This hot chocolate is one of those fond memories from childhood. In Spain, this drink is often sold at breakfast time with churros. Home versions are eaten with toasty bread.
The consistency is thicker than other hot chocolate drinks. It should stick to the spoon, but not be as heavy as a pudding.
The chocolate needs to be broken down. It can be shaved by hand or a quick couple of pulses in the food processor or blender. Pieces should not be much bigger than a grain of rice. This is so melting will be smooth and not scorched nor seized up.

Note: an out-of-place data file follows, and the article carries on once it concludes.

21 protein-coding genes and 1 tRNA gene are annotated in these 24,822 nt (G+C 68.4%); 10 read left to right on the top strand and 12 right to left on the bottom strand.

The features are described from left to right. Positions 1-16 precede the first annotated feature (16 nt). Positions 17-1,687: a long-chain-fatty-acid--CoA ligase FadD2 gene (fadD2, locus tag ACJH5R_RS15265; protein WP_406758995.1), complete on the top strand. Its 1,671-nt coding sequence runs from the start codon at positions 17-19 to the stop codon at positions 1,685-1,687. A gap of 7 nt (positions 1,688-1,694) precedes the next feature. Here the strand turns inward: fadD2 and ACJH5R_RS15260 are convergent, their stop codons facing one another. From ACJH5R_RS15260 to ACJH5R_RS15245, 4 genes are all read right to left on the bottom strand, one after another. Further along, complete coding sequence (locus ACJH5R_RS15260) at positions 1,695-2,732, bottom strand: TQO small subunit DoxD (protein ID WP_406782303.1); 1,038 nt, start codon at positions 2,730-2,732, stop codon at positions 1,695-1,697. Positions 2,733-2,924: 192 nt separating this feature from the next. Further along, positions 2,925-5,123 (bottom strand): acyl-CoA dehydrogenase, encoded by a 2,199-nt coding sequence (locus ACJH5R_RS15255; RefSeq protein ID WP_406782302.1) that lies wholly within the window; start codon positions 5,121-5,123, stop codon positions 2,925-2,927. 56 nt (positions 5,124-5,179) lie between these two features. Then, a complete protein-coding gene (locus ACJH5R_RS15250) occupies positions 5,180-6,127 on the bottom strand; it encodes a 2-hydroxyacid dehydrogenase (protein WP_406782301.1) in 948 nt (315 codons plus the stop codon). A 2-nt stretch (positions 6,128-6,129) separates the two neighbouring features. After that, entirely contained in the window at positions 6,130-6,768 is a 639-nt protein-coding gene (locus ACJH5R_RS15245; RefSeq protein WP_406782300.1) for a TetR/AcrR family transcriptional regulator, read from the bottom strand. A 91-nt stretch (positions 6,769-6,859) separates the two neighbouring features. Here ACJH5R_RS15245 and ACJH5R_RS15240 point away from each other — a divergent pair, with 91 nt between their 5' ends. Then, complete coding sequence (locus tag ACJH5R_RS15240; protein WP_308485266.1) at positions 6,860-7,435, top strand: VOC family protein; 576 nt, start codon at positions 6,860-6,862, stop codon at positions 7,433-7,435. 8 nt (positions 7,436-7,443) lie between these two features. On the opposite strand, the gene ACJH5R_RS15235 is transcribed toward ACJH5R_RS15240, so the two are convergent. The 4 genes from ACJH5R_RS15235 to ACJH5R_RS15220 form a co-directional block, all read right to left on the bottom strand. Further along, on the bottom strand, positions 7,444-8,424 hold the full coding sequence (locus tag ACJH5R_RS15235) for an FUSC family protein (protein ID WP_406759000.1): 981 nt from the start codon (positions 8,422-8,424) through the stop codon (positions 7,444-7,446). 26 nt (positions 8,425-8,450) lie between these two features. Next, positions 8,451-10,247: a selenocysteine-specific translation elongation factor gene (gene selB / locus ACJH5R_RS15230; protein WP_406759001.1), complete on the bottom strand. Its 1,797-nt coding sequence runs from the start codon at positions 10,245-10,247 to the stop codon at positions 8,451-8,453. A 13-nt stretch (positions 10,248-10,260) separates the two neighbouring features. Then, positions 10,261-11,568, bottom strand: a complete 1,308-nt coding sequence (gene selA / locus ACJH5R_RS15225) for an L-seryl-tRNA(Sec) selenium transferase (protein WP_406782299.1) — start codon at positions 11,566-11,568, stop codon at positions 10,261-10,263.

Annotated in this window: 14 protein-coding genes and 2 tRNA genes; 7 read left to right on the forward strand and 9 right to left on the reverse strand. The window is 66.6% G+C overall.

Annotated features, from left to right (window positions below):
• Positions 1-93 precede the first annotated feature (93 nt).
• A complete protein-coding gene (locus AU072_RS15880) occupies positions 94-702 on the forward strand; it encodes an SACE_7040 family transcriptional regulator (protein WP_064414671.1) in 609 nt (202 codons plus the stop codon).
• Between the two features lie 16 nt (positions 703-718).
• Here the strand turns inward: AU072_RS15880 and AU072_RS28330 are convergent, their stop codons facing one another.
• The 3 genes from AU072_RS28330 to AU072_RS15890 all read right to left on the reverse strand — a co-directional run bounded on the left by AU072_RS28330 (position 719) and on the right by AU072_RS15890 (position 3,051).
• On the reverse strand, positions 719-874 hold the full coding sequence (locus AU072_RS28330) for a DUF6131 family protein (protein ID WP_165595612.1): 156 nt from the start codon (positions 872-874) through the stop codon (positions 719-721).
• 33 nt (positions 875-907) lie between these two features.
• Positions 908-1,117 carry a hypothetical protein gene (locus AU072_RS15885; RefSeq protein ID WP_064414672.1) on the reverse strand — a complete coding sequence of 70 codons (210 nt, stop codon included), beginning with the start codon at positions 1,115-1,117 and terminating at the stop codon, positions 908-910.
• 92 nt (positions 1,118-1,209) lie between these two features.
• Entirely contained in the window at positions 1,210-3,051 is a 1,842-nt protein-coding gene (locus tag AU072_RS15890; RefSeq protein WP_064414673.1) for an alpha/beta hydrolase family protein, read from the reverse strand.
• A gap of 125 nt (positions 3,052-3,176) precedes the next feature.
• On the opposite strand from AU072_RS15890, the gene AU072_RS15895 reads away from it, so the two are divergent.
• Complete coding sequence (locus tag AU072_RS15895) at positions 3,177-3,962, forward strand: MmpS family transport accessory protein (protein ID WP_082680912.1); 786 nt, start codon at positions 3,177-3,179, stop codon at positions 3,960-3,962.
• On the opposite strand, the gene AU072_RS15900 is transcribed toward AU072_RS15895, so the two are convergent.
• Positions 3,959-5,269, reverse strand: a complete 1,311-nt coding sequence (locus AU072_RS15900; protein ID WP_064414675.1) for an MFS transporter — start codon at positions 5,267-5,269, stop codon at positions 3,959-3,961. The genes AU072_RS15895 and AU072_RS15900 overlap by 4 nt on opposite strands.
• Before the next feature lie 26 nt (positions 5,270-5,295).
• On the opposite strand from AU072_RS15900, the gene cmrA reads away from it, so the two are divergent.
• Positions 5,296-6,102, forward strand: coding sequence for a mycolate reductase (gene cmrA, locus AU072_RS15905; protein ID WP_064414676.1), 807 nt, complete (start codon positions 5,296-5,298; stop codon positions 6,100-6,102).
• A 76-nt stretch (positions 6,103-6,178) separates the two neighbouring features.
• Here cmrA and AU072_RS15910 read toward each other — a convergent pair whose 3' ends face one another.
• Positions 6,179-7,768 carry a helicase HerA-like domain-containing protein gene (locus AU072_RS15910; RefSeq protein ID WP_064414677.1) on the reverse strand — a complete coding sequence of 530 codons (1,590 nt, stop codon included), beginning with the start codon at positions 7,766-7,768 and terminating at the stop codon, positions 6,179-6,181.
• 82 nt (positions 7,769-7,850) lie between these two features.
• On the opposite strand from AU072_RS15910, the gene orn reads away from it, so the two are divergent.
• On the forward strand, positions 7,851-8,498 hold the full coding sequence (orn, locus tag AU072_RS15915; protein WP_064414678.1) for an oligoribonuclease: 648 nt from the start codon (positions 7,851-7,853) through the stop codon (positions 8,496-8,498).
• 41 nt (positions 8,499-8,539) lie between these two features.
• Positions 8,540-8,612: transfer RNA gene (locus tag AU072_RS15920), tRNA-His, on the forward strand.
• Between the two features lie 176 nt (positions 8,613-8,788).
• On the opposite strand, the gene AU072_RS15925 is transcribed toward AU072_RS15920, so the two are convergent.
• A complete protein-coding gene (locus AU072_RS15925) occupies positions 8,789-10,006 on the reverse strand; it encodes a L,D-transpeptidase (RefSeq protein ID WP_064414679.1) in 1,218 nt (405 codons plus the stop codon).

Pour milk, sugar, and add chocolate to a heavy pan. Heat over medium stirring constantly to keep from burning. Once chocolate starts to bubble, turn down heat and let simmer. Cover 15 minutes.
Check consistency. Chocolate should stick to the spoon but still pour. If too thick, add more milk and heat to a boil while stirring. If too thin, turn up heat and stir until desired thickness is achieved. Some people will also add cornstarch at this phase if too thin.